Simple. Have you heard that a National Biofuels Action Plan (NBAP) was released on 7 October 2008 in the midst of comparisons being made of the presidential-candidate positions on energy?

The NBAP was developed by the Biomass Research and Development Board (the Board)—co-chaired by the U.S. Department of Agriculture (USDA) and the U.S. Department of Energy (DOE)— to accelerate the development of a sustainable biofuels industry.*

The Board establishes that enhanced inter-agency collaboration is required among the senior decision makers from ten federal agencies and the White House. The NBAP identified key research challenges and critical inter-agency actions to make next-generation, cellulosic biofuels cost-effective.

Seven action areas include:

Sustainability: A working group led by USDA, DOE, and the Environmental Protection Agency (EPA) is defining science-based national criteria, which will be established by November 2008, and indicators to assess the sustainability of biofuels production coordinated with ongoing international activities.

Feedstock Production: A Board-commissioned inter-agency working group conducted a feedstock availability and cost study using the Energy Independence and Security Act of 2007 (EISA) production targets. A separate Board working group is developing a long-term integrated feedstock research and development plan across the federal government, which will reach completion by December 2008.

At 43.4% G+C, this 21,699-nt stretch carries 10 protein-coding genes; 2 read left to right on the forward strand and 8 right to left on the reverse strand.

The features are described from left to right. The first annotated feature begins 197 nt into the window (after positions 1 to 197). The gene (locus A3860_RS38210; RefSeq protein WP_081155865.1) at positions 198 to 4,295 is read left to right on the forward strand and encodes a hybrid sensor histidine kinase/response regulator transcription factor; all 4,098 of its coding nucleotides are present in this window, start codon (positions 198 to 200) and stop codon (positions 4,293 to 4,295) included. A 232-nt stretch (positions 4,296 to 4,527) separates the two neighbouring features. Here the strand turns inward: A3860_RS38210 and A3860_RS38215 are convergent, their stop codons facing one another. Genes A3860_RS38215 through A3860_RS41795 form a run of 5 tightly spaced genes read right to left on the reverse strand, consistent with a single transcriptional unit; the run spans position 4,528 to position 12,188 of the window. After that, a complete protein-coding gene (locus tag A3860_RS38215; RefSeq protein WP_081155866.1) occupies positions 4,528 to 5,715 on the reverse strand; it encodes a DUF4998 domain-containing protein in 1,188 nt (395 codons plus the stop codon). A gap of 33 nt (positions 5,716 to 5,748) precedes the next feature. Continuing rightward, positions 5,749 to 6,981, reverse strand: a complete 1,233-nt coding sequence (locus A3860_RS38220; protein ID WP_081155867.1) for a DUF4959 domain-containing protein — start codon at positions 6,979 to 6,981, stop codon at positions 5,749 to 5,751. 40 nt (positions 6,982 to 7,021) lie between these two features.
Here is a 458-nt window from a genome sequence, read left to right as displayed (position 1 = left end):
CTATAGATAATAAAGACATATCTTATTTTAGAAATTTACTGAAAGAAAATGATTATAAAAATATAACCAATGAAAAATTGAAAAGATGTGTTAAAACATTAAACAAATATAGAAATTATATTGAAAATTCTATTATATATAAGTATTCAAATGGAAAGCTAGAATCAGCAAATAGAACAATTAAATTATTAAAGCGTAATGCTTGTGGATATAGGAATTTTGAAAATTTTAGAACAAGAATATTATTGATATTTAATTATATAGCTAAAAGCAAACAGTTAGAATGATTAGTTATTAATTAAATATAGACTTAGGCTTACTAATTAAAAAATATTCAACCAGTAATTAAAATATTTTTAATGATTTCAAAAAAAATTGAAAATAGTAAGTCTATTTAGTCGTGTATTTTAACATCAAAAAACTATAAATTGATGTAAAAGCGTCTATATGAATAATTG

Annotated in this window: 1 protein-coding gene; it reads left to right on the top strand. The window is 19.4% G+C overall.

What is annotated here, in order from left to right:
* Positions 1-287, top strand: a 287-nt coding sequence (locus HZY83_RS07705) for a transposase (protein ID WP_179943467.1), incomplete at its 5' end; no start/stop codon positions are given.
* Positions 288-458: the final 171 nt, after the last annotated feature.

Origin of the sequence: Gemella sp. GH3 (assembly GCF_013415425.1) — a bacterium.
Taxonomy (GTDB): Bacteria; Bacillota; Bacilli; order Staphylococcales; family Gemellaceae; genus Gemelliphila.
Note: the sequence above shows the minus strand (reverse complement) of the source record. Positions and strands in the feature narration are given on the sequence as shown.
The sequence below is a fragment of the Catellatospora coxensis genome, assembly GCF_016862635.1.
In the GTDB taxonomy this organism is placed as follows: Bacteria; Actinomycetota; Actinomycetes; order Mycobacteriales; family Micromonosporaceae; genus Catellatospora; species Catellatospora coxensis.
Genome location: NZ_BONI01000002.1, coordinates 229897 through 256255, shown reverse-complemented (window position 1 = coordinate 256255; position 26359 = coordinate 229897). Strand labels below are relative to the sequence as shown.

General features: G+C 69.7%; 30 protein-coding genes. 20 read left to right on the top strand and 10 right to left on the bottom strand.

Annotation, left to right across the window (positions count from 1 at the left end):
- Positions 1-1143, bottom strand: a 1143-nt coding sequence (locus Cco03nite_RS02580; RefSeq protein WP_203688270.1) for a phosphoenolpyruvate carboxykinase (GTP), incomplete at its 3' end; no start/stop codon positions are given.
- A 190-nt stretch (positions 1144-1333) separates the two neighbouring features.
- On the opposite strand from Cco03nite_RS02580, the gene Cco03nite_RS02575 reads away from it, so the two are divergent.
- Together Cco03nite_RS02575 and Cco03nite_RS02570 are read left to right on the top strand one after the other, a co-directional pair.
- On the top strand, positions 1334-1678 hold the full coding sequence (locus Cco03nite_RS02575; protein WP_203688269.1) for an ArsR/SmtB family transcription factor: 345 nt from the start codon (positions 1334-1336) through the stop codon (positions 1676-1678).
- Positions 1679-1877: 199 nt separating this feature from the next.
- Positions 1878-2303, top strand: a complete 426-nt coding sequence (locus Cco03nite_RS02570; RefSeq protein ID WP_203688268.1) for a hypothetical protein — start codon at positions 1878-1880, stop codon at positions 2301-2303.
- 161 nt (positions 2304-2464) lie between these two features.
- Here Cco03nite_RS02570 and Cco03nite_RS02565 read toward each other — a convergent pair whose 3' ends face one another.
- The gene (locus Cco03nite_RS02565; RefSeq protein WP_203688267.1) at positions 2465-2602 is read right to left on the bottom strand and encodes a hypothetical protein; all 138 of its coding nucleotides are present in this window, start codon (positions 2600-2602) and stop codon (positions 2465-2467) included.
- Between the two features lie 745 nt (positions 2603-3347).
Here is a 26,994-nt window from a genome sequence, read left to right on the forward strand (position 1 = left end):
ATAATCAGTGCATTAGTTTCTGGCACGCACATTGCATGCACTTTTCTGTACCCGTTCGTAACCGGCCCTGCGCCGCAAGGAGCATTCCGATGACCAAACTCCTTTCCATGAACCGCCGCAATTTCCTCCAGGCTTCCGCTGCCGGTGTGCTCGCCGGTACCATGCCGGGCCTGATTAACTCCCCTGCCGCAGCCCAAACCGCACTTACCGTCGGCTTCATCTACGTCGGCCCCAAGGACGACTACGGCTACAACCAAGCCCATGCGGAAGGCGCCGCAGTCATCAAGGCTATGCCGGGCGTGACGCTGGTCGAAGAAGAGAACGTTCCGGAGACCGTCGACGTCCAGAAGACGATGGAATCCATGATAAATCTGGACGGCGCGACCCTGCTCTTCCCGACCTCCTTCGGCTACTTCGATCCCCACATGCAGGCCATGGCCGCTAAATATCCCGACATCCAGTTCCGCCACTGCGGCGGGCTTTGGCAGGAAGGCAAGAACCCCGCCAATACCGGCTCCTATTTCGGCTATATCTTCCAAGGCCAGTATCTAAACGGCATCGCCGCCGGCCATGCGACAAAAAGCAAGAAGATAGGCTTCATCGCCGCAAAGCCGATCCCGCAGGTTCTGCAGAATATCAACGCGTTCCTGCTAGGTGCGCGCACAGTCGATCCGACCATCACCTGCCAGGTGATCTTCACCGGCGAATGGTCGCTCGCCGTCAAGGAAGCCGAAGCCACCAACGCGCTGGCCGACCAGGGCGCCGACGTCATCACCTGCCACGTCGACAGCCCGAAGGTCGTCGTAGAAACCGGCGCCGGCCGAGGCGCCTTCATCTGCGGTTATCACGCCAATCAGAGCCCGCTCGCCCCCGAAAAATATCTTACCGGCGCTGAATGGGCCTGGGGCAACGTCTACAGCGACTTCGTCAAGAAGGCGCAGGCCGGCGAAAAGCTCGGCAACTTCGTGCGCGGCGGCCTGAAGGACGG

Feedstock Logistics: A working group led by USDA will facilitate collaboration to develop and deploy logistics systems that can supply cellulosic feedstocks to demonstration facilities.

Conversion Science and Technology: A working group composed of DOE, USDA, EPA, National Science Foundation (NSF), and U.S. Department of Defense (DOD) is collaborating to develop a 10-year federal science and technology research plan by December 2008 for developing cost-effective means of biomass conversion and production of cellulosic biofuels.

Distribution Infrastructure: A U.S. Department of Transportation (DOT)-led group is studying the feasibility of transporting ethanol in pipelines and assessing the availability of geographic information system (GIS) capabilities across agencies.

Blending: The Board has approved a statement on blending ethanol with gasoline in amounts greater than 10 percent (E10) and will review results of an inter-agency testing program to evaluate the impact of intermediate blends on vehicle emissions and material compatibility by fall 2008.

Environment, Health and Safety: An EPA-led working group is inventorying federal activities and areas of jurisdiction with respect to public health, safety, and environmental protection.